Let's Learn About Toys

We go to museums sometimes. Sometimes we go alone, just as two adults. More often we go with the kids. Before we walk in the museum doors, I feel great about myself. I'm the parent who brings her kids to high brow activities. We shun the common playground and opt for modern art.

I fight off the feeling that we're not extraordinary, but it's a truth that refuses to be ignored. Everyone else in Los Angeles has decided to bring their kids to look at art. Always. All parents are just trying to make it to bedtime in the least painful way possible. Keeping the kids at home makes the day drag on with fights and whining, so days are spent strategizing activities to make it go a little quicker. The sooner they're in bed, the sooner I can watch Sex and the City reruns and eat grocery store cake. Museums are a good option because they kill an hour and a half of the day. Maybe, at some point, my kids might learn something. Museums tick off any requirement I could have of a day. 

Last week, I brought Darla to the Gene Autry Museum to pass some time at the museum's free admission day. We entered the Autry's new "Play" exhibit and I prepared to take Darla on a wonderful journey through the history of toys. I didn't even need to do the hard work of knowing anything about the evolution of toys. The Autry had already created a perfectly curated lesson plan. All I needed to do was read their descriptions accurately. 

I bent over to read the intro plaque that discussed the exhibits overarching intention. The museum planned to show, through the following grouping of play items, how toys have both changed and stayed the same in the thousands of years toys have existed. By the time I was done reading the two very short paragraphs, Darla was gone.

She'd moved on to a wall on which a Radio Flyer, a broom, and a frisbee were nailed and was working on prying free the antique broom. I gasped just a little bit to dramatically when I saw what she was doing. (In my defense, I had already had to live through the horror of one of her friends kicking a priceless piece of art years before. I didn't think I could handle another mortification like that). I told her to stop and then proceeded to read the plaque that explained why those items were all displayed together. I can't tell you why there was a Radio Flyer, broom, and frisbee on the same wall since, one sentence in, Darla had walked away.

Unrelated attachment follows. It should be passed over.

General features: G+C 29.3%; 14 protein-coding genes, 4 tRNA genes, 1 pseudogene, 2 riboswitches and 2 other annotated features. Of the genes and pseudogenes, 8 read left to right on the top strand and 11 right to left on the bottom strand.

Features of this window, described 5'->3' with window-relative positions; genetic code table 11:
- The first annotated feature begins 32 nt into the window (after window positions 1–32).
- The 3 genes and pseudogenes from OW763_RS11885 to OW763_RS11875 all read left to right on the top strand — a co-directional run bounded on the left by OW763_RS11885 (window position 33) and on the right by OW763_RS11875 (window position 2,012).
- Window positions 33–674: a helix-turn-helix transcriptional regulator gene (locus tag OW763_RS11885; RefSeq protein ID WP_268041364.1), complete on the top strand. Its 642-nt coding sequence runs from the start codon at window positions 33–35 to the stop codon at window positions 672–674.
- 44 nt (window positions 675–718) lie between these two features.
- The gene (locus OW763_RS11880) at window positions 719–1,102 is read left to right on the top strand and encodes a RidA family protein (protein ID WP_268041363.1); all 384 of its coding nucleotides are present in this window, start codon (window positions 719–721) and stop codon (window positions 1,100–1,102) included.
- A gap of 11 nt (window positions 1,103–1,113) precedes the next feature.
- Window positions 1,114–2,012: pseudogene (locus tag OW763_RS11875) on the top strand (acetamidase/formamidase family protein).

I gave up and was stuck wandering through the exhibit aimlessly, with no regard for how each display built on the theme from the display before. I did attempt one last time to educate her during our visit by reading the plaque that discussed how harmful depictions Native American people in toys has perpetuated corrosive stereotypes. She sat politely through the description, at least, but had no idea what I was talking about.

That's when I notice that the woman next to me began to read a plaque to her six year old son. He walked away from her immediately. I looked around and saw that every other kid in the exhibit were darting from one display to the next. All were recklessly messing with the toys. No one was listening attentively to her parent read about the toys. Everyone under the age of 12 was having the best time not learning anything. 

"Was I always this boring?" I wondered. "Was I always curious to understand theory and learn broader lessons about objects? Was I the type of kid who would contemplate a single piece of art from extended periods of time?"

The answer, I realized, was "no." It wasn't until I hit my 20's that I found museums to be even remotely interesting. As a kid, I hated going to them. I didn't sit in front of sculptures and try to suss out the artist's intention. I thought that shit was boring and whined endlessly until we went home. 

Darla, at least, is interested at looking at everything. I decided to let go of the reigns and let Darla curate the exhibit because, after all, it was an interactive exhibit for christ's sake. We ran from one section to the next for the next hour without learning a thing. When we got in the car that afternoon, Darla declared that she had an awesome time at the museum. I don't think she would've said this if I kept trying to get her to look at every plaque.